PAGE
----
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Publications

Search Publications by

John M. Kelsey (Fed)

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Displaying 1 - 25 of 31

Status Report on the Third Round of the NIST Post-Quantum Cryptography Standardization Process

July 5, 2022
Author(s)
Gorjan Alagic, David A. Cooper, Quynh Dang, Thinh Dang, John M. Kelsey, Jacob Lichtinger, Yi-Kai Liu, Carl A. Miller, Dustin Moody, Rene Peralta, Ray Perlner, Angela Robinson, Daniel Smith-Tone, Daniel Apon
The National Institute of Standards and Technology is in the process of selecting public-key cryptographic algorithms through a public, competition-like process. The new public-key cryptography standards will specify additional digital signature, public

Coalition and Threshold Hash-Based Signatures

February 25, 2022
Author(s)
John M. Kelsey, Stefan Lucks
We show how to construct a threshold version of stateful hash-based signature schemes like those defined in XMSS (defined in RFC8391) and LMS (defined in RFC8554). Our techniques assume a trusted dealer and secure point-to-point communications; are

Status Report on the Second Round of the NIST Lightweight Cryptography Standardization Process

July 20, 2021
Author(s)
Meltem Sonmez Turan, Kerry McKay, Donghoon Chang, Cagdas Calik, Lawrence E. Bassham, Jinkeon Kang, John M. Kelsey
The National Institute of Standards and Technology (NIST) is in the process of selecting one or more authenticated encryption and hashing schemes suitable for constrained environments through a public, competition-like process. In February 2019, 57

Status Report on the Second Round of the NIST Post-Quantum Cryptography Standardization Process

July 22, 2020
Author(s)
Dustin Moody, Gorjan Alagic, Daniel C. Apon, David A. Cooper, Quynh H. Dang, John M. Kelsey, Yi-Kai Liu, Carl A. Miller, Rene C. Peralta, Ray A. Perlner, Angela Y. Robinson, Daniel C. Smith-Tone, Jacob Alperin-Sheriff
The National Institute of Standards and Technology is in the process of selecting one or more public-key cryptographic algorithms through a public, competition-like process. The new public-key cryptography standards will specify one or more additional

TMPS: Ticket-Mediated Password Strengthening

February 14, 2020
Author(s)
John M. Kelsey, Dana Dachman-Soled, Meltem Sonmez Turan, Sweta Mishra
We introduce the notion of Ticket-Mediated Password Strengthening (TMPS), a technique for allowing users to derive keys from passwords while imposing a strict limit on the number of guesses of their password any attacker can make, and strongly protecting

Recommendation for the Entropy Sources Used for Random Bit Generation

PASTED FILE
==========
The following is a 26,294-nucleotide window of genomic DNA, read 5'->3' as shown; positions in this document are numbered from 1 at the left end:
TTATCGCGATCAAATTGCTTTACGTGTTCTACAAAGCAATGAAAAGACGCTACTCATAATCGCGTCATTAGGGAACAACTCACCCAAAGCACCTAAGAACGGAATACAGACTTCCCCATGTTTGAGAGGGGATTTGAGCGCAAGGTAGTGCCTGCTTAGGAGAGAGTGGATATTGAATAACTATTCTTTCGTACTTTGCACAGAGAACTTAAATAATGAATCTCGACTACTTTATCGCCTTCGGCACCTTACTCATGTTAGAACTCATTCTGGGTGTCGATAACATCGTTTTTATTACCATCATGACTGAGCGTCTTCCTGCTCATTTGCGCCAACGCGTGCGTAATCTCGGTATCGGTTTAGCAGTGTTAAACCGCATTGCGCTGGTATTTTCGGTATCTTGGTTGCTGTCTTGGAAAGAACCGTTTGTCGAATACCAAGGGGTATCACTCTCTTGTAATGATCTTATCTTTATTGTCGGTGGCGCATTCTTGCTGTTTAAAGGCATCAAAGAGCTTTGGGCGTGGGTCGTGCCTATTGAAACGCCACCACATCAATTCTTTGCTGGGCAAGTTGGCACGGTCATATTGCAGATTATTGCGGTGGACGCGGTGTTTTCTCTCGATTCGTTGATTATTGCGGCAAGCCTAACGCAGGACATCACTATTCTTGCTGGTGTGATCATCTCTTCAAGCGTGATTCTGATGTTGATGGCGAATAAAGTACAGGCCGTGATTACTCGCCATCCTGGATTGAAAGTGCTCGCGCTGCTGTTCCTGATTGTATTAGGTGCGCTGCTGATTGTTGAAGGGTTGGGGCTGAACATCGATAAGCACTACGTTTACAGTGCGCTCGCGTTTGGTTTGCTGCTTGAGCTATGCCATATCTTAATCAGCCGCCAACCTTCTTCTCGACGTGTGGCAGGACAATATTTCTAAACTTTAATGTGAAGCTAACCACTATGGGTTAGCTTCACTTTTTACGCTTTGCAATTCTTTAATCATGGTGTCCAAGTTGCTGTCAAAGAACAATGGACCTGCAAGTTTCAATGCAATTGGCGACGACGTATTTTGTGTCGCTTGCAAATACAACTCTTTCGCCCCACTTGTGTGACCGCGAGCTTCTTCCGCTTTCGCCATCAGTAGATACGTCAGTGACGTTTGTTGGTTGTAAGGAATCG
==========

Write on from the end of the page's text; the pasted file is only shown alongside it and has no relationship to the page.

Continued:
January 10, 2018
Author(s)
Meltem Sonmez Turan, Elaine B. Barker, John M. Kelsey, Kerry A. McKay, Mary L. Baish, Mike Boyle
This Recommendation specifies the design principles and requirements for the entropy sources used by Random Bit Generators, and the tests for the validation of entropy sources. These entropy sources are intended to be combined with Deterministic Random Bit

Cryptocurrency Smart Contracts for Distributed Consensus of Public Randomness

October 7, 2017
Author(s)
Peter M. Mell, John M. Kelsey, James Shook
Most modern electronic devices can produce a random number. However, it is dicult to see how a group of mutually distrusting entities can have con dence in any such hardware-produced stream of random numbers, since the producer could control the output to

SHA-3 Derived Functions: cSHAKE, KMAC, TupleHash and ParallelHash

December 22, 2016
Author(s)
John M. Kelsey, Shu-jen H. Chang, Ray Perlner
This Recommendation specifies four types of SHA-3-derived functions: cSHAKE, KMAC, TupleHash, and ParallelHash, each defined for a 128- and 256-bit security strength. cSHAKE is a customizable variant of the SHAKE function, as defined in FIPS 202. KMAC (for

Measuring the Usability and Security of Permuted Passwords on Mobile Platforms

April 25, 2016
Author(s)
Kristen K. Greene, John M. Kelsey, Joshua M. Franklin
Password entry on mobile devices significantly impacts both usability and security, but there is a lack of usable security research in this area, specifically for complex password entry. To address this research gap, we set out to assign strength metrics

Predictive Models for Min-Entropy Estimation

September 13, 2015
Author(s)
John M. Kelsey, Kerry McKay, Meltem Sonmez Turan
Random numbers are essential for cryptography. In most real-world systems, these values come from a cryptographic pseudorandom number generator (PRNG), which in turn is seeded by an entropy source. The security of the entire cryptographic system then

New Second-Preimage Attacks on Hash Functions

June 23, 2015
Author(s)
Elena Andreeva, Charles Bouillaguet, Orr Dunkelman, Pierre-Alain Fouque, Jonathan J. Hoch, John M. Kelsey, Adi Shamir, Sebastien Zimmer